A feature headline in ‘The Times’ (Saturday 12th November) reading “Don’t be put off by delays in cancer – it is no longer a death sentence” carried an upbeat message about new treatments alongside reporting some of the realities of NHS care. New treatments get headlines but research needs to break ground in new ways if all patients’ ambitions are to be truly realised.
There is a rising feeling among those who treat cancer, and among experienced patient advocates, that an end is in sight for the days of chemotherapy as a routine treatment for advanced cancer.
The use of new technologies such as immunotherapy to stimulate the immune system, therapies targeted at specific genetic mutations in a cancer, and other interventions created from the profile of an individual patient’s tumour, are rapidly spreading and the expertise in administering and managing such treatments is growing. These stories get the headlines.
There is also a realisation that a therapy gap is appearing. These development advances are not yet reaching some cancers although both academic and pharmaceutical researchers are working hard to fill that gap.
One such example is a group of rare cancers known as sarcomas. These are cancers of connective tissue with which about 5,000 patients are diagnosed each year in the UK – about 1.5% of all cancers. Generally these people are treated in specialist units at hospitals associated with academic cancer research centres. There are over 100 known sub-types of sarcoma all with some very different characteristics. Primary bone cancers are sarcomas, there are sarcomas of muscles, tendons, fatty tissue, nerve systems and blood vessels. This variation means that numbers diagnosed with any one sarcoma are small and this presents real challenges to researchers of the new treatments.
While surgery is often curative and is the usual treatment when first diagnosed, chemotherapy is still the mainstay of treatment for advanced disease. Some sarcomas will recur and patients who are diagnosed late will often get advanced disease, either through tumours recurring locally to the original site or spreading to distant organs, often the lungs. This advanced disease is rarely curable, especially in more elderly patients, many of whom will decide not to have further treatment. While there is little reliable data the number of patients living for five years in this state, even with treatment, is under 5% of those treated. Many will have toxic chemotherapy to try and hold the disease back, often hoping to get a cure, but this rarely happens.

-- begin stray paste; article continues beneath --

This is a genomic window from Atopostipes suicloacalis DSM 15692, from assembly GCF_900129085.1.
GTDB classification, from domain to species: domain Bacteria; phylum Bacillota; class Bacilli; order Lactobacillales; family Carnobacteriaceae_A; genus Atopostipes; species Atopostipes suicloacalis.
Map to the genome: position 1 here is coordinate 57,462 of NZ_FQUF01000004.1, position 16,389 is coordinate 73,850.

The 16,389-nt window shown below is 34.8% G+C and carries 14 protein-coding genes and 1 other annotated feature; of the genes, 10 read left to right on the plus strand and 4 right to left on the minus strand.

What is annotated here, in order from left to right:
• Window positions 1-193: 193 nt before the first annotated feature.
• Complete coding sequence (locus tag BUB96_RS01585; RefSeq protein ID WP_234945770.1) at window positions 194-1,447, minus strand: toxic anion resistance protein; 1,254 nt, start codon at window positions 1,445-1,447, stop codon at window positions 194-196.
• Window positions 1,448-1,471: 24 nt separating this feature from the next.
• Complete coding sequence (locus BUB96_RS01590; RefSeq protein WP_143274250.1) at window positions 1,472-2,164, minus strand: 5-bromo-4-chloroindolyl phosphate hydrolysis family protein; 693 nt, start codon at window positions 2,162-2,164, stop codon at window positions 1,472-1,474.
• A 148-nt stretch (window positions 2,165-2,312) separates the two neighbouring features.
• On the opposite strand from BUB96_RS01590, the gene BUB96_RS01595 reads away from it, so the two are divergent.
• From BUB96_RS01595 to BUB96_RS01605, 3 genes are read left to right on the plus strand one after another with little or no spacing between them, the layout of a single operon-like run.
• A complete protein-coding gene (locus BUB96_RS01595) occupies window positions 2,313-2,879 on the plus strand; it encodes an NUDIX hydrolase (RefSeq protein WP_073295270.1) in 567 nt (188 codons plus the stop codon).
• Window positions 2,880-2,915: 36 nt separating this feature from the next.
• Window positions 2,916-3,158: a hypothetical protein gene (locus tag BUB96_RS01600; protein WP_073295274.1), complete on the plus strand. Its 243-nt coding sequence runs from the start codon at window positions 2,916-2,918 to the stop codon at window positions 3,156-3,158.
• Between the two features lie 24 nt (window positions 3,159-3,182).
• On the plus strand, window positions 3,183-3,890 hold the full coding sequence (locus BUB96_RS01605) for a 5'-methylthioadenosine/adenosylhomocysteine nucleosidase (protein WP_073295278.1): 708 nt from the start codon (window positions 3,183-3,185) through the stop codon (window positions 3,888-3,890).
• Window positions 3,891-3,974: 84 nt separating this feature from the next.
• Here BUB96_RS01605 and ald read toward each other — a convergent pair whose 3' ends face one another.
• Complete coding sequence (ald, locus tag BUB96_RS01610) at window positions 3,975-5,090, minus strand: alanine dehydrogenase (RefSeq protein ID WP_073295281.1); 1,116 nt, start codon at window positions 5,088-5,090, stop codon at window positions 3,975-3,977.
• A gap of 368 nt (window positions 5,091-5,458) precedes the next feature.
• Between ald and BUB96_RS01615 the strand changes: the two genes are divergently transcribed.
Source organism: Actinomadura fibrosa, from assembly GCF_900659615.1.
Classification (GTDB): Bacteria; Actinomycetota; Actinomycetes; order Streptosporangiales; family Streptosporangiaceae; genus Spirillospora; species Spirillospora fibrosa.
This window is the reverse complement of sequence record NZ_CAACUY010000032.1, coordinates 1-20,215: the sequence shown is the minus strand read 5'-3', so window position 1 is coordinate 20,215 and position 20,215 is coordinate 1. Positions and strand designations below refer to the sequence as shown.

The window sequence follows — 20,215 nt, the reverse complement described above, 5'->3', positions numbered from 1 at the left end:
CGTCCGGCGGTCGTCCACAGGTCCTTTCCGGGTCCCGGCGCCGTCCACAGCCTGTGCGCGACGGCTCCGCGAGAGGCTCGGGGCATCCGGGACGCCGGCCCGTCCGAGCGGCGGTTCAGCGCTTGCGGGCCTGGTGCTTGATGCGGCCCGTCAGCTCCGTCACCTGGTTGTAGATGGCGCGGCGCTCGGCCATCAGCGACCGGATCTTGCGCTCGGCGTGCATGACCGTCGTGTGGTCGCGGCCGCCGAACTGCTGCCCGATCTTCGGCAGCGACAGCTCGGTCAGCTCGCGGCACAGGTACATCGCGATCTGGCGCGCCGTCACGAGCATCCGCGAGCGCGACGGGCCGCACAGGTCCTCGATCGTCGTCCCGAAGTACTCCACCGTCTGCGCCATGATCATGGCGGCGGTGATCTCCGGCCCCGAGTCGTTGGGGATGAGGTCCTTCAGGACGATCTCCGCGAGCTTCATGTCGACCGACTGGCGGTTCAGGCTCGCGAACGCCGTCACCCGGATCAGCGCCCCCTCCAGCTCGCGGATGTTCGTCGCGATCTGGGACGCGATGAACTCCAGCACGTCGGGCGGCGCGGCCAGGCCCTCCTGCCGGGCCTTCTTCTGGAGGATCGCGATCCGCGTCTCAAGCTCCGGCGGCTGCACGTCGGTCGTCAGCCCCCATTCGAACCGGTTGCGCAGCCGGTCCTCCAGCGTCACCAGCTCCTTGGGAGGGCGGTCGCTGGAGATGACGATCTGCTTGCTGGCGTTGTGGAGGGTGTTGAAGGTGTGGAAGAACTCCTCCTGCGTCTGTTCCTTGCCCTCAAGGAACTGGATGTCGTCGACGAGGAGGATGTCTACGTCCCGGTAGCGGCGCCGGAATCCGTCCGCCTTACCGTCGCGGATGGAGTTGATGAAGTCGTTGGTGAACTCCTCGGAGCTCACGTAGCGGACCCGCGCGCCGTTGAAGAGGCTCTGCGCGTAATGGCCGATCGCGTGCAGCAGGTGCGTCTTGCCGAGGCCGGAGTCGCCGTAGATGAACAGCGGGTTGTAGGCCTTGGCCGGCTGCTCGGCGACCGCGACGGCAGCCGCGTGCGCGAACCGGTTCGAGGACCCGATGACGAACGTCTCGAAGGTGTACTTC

Recognising this challenge, a researcher from the Netherlands has developed a clinical trial, working with a group of patient advocates from the UK and Holland, to consider a question which oncologists everywhere seem scared to voice – could proper supportive care in advanced disease actually be better for patients than aggressive high-doses of toxic chemicals given with the intention of cure even when there is little chance of that happening?
The EORTC TOLERANCE trial has already launched in Cyprus and Jordan. It will be available in selected UK hospitals in the New Year. EORTC is the European Organisation for the Research & Treatment of Cancer. It is a charity based in Brussels and is not associated with the European Union. It runs international clinical trials right across the world and gets funding for its studies from charitable sources, pharmaceutical companies, governments and organisations like the UK’s National Institute for Health Research (NIHR). Cancer Research UK is also a frequent UK partner.